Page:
Kicking the habit of smoking is usually easier said than done. It might take multiple attempts to succeed; however, the good thing is that now there are a variety of nicotine replacement therapies (NRTs) that make this ordeal much easier to face. At the moment, nicotine patches are the most popular forms of NRTs that can help one quit smoking. Nicotine patches were introduced back in 1992 and they were only available to use by prescription. Fortunately, the Food and Drug Administration (FDA) approved its over-the-counter sale by 1996.
Continue reading to know more about NRTs.
How does a nicotine patch function?
Typically, a nicotine patch is like a small tan or a transparent bandage in a square shape. Its size varies across the brand and dosage levels. This patch should be applied to a fairly hairless part of the body, i.e., anywhere between the neck and waist. One should make sure that the part is sanitized and dry before the patch is applied to it. The patch has to be replaced daily and should be applied to a different area each time to avoid skin irritation. The nicotine patches are designed to be worn for 24 hours, but some people might remove it before sleeping as it could possibly trigger side-effects like insomnia or vivid dreams.
Using a nicotine patch helps to quit smoking by rendering a consistent but controlled dose of nicotine to the smoker through the day. It allows the smoker to deal with the unpleasant symptoms of nicotine withdrawal, enabling the individual to gradually overcome nicotine addiction.
These patches usually come in 3 dosage concentrations, i.e., 7mg, 14mg, and 21mg. However, the numbers stated can differ slightly across manufacturers. The 21mg patch is recommended for individuals who smoke more than 20 cigarettes a day. The user then slowly switches to lower doses of nicotine to maintain steady progress, until he or she hits the final phase of using no patch.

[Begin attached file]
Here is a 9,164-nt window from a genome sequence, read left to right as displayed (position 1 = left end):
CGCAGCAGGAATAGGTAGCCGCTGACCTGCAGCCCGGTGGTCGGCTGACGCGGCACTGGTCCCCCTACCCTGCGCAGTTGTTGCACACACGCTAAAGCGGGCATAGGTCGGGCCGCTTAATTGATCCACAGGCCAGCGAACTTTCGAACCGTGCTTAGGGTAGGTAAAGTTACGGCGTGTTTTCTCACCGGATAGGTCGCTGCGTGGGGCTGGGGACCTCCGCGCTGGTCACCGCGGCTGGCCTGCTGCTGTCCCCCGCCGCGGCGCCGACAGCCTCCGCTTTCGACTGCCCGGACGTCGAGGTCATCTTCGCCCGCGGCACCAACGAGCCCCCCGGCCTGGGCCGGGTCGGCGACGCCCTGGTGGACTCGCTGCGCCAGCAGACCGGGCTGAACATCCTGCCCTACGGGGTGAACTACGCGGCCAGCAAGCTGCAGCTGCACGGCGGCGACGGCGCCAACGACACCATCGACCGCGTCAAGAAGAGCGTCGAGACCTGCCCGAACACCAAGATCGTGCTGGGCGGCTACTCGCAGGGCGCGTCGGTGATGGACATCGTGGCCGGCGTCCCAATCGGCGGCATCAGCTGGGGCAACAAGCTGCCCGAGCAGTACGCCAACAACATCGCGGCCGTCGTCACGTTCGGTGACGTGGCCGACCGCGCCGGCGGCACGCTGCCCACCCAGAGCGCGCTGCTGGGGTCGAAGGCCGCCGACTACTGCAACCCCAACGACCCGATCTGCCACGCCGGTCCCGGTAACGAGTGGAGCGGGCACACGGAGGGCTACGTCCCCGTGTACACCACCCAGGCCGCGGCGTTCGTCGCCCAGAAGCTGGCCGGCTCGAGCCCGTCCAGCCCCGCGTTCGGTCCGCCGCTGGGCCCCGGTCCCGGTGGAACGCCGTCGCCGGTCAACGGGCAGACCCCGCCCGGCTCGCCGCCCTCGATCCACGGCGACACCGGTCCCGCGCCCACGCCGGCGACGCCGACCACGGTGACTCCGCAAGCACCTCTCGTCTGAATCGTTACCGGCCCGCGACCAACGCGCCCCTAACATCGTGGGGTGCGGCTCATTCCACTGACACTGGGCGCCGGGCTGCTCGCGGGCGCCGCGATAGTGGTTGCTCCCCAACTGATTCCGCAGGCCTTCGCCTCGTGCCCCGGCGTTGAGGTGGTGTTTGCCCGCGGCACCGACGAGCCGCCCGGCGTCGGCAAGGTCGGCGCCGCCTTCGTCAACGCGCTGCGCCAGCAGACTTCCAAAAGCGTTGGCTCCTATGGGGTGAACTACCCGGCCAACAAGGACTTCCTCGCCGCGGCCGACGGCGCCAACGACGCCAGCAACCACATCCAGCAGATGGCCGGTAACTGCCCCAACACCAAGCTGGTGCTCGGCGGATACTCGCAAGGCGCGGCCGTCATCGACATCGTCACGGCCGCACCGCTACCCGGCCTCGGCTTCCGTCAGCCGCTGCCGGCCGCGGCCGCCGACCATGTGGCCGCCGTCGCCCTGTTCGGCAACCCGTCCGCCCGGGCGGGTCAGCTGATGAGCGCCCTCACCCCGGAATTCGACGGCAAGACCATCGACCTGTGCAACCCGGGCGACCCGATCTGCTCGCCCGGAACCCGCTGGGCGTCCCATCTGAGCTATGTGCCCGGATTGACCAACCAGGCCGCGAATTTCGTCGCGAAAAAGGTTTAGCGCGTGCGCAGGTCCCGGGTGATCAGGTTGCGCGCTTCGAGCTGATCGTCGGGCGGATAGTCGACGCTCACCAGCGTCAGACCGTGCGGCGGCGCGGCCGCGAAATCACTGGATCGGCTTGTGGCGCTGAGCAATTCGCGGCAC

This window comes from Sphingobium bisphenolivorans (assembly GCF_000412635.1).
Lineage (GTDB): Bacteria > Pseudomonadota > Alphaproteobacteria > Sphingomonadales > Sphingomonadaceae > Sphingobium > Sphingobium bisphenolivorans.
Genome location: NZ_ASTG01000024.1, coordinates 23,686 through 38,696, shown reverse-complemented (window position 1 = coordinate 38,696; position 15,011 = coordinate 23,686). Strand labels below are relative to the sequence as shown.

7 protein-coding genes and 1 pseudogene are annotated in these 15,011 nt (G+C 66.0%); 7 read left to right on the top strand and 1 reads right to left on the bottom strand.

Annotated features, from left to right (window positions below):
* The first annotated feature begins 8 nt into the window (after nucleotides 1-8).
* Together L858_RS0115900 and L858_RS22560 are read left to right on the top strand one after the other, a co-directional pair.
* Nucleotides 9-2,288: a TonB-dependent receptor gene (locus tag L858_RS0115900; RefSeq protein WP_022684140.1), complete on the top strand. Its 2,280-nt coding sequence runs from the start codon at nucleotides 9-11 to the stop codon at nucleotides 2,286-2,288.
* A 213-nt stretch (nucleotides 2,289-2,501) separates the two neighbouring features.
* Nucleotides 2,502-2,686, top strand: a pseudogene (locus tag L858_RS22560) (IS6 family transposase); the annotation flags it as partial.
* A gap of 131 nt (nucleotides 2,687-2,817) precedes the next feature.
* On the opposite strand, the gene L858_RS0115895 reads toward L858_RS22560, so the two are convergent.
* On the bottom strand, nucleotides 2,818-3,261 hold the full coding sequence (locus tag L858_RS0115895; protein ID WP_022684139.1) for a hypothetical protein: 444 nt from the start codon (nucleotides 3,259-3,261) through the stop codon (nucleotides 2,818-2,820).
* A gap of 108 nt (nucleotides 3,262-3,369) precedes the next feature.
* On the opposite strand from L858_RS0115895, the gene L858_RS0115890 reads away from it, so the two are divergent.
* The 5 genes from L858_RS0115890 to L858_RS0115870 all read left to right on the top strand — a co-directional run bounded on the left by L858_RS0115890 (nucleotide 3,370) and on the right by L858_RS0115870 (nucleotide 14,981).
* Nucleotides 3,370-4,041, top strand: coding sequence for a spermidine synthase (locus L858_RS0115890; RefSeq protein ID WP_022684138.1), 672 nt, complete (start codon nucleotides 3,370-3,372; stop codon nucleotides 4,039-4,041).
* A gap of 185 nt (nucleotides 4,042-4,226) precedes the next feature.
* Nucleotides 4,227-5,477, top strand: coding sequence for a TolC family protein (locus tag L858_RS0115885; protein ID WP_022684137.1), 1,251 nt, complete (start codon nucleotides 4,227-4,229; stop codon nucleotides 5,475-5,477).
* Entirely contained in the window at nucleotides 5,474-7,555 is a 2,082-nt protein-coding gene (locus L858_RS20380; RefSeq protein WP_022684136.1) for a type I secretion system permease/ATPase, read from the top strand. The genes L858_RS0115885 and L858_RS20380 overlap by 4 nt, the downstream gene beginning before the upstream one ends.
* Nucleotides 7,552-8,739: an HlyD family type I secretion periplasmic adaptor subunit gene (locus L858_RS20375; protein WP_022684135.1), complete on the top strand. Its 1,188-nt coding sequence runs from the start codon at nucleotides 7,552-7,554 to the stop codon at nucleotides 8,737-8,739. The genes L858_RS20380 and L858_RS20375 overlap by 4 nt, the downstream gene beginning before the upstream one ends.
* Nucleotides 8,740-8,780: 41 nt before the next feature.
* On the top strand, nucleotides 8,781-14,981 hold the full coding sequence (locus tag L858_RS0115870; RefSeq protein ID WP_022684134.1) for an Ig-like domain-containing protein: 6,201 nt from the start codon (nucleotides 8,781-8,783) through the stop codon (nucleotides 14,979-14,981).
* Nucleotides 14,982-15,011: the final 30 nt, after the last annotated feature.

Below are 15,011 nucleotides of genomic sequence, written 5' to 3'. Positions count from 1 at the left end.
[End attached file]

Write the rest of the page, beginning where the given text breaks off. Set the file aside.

What are the side effects of using nicotine patches to quit smoking?
Usually, most smokers benefit from the use of nicotine patches. However, in certain circumstances, they could experience the following side-effects:
- Skin irritation, i.e., burning, itching, or a tingling sensation on site of application. The good part is this only happens at the initial stage and often goes away on its own.
- Digestive issues, such as diarrhea
- Sleep problems, including insomnia or vivid dreams
- Racing heart rate and dizziness
- Headaches, nausea, and vomiting
If one is dealing with side-effects like a racing heartbeat, dizziness, severe rash or swelling, or trouble breathing then the nicotine patch should be removed immediately. Likewise, the person should immediately notify their general practitioner regarding the same.